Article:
Thursday, February 21, 2013

And you'll see me, somebody new!

"I Will Survive" just shuffled up on my ipod. It's a song that makes me smile. It makes me smile because of one incident when I was in the eighth grade.

Eighth grade was a big one for me. I went from a school of about 50 kids in my grade to over 1000 eighth graders. A lot of kids would hate that jump in numbers, but it's where I found myself. In seventh grade, I had been surrounded by kids who had known me since I was 5, kids who had judged me by my inability to play kickball and my social awkwardness. I had been picked on relentlessly by a group of boys that thought it was hilarious to make the shy girl cry. In later years, there would be a few a would reconnect with, but, at the time, my primary goal of the eighth grade was to avoid ever single one of those assholes.

When you have a sea of 1000 kids to disappear into, it's pretty easy to avoid 50. I stopped being so shy because I had decided that it was no fun. I fight my shyness almost every day, but in the eighth grade, I fought it like it was my job, and I was rewarded with friends and a new life. I couldn't have been happier.

The only downside was the bus. My bus route picked up primarily kids from grade school, of course, and I would get on and hope no one would even notice me. Luckily, we lived fairly close to the school, so most days we were on for barely enough time to get settled into a seat. This was fine by me. I was so sure someone would expose me, which, looking back, was a ridiculous fear. I wasn't the only one who had found new friends, new groups to hang out with, a new way of being. We were all scattered into the pool of 1000.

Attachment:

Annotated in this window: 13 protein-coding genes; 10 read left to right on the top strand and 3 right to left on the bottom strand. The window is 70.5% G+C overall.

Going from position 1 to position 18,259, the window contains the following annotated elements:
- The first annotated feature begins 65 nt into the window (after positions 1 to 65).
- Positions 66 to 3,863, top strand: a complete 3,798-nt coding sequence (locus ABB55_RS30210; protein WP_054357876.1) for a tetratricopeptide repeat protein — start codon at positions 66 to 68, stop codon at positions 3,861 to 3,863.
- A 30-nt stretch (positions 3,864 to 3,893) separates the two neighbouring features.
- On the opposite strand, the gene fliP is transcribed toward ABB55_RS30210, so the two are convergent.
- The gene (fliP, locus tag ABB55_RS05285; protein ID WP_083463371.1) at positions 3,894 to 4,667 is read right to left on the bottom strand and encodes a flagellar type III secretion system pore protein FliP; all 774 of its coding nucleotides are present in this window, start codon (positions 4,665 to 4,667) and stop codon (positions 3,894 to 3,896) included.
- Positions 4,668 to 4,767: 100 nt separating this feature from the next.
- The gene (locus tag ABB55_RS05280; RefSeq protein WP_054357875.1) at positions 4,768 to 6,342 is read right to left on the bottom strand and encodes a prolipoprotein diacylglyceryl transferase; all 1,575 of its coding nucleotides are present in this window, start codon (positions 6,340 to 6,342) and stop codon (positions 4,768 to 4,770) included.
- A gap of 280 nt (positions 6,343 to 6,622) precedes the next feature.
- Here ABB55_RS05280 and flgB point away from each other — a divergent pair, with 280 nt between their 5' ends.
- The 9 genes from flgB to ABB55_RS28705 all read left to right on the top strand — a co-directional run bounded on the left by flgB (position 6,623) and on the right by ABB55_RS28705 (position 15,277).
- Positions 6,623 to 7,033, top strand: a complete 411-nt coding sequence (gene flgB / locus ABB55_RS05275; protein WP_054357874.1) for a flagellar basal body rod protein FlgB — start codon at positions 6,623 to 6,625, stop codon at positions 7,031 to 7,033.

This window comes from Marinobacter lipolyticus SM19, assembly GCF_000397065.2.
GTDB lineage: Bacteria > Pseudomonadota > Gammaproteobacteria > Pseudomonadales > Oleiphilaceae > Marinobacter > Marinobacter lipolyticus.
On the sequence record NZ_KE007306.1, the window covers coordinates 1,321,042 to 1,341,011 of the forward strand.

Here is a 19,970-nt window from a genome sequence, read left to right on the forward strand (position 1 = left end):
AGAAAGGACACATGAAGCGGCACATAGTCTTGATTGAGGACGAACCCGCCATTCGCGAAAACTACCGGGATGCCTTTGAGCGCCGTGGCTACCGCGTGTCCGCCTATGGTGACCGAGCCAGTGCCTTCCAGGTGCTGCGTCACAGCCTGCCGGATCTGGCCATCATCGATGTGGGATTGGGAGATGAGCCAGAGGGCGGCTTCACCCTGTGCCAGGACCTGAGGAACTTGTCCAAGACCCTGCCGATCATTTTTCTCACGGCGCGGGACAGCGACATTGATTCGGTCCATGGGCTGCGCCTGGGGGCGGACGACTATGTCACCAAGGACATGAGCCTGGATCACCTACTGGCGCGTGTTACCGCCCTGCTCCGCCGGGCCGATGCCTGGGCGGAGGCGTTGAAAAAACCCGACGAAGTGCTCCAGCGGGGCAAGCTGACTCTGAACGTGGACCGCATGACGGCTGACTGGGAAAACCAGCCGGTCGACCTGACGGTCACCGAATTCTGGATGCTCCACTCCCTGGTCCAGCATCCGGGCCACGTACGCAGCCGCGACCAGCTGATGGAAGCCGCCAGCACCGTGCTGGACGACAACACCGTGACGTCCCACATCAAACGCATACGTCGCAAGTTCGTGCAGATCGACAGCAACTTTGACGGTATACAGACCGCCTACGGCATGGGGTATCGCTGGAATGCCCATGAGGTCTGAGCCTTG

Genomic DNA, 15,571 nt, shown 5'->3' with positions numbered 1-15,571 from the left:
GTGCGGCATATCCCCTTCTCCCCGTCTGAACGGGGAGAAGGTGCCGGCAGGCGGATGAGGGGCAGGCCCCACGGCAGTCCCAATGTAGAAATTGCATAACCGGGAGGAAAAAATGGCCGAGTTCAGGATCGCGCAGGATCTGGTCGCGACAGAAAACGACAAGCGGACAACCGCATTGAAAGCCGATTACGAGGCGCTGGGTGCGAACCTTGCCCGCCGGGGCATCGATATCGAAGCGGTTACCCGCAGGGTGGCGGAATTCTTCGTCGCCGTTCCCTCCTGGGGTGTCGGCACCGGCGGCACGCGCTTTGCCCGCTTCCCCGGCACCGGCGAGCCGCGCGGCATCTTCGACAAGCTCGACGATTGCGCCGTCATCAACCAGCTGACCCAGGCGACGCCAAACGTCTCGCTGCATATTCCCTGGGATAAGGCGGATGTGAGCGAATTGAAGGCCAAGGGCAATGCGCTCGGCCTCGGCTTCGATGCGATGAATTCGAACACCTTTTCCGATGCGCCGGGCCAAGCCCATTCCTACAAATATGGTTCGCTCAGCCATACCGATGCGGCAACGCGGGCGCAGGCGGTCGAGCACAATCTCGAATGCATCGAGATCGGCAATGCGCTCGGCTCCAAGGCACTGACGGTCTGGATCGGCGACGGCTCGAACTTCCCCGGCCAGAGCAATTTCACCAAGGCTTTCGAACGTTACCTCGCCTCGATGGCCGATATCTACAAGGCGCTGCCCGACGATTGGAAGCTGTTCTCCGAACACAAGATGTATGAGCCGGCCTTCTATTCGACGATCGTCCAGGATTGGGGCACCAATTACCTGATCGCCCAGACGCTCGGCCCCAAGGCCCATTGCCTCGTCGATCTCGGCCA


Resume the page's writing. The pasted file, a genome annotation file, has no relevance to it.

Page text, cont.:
But there was that day. Honestly, I can't remember the details. It had probably snowed some and there was ice and snow. They probably should have cancelled school, but they didn't. The big yellow bus full of eighth graders lugged around back roads that hadn't been plowed, and the drive that should have taken less than 10 minutes was pushing an hour. We inched along, kids got restless, it felt like we'd never get to school. We had time on the bus to reconnect and become what we were a year ago. I was almost in a panic. We couldn't get to the school soon enough.

And then, a few blocks from the school, a group of kids started singing. "At first I was afraid, I was terrified..." Gradually, more kids started singing along. We had gone our separate ways, but we all could sing along. I loved this so much because it was joyful and fun and everyone knew we were being a bit ridiculous, but it was beautiful. We pulled into the school parking lot, pumping our fists to the "Hey! Hey!" of the song. Other buses were also late, the other kids looking bored and restless, but we were all lifted that day.

1 comment:

Lois said...

I can understand the freedom you felt in grade 7, although I had to wait until grade 9. And there was no schoolbus to dread, as I lived inner-city Toronto. High School allowed me to finally spread my wings.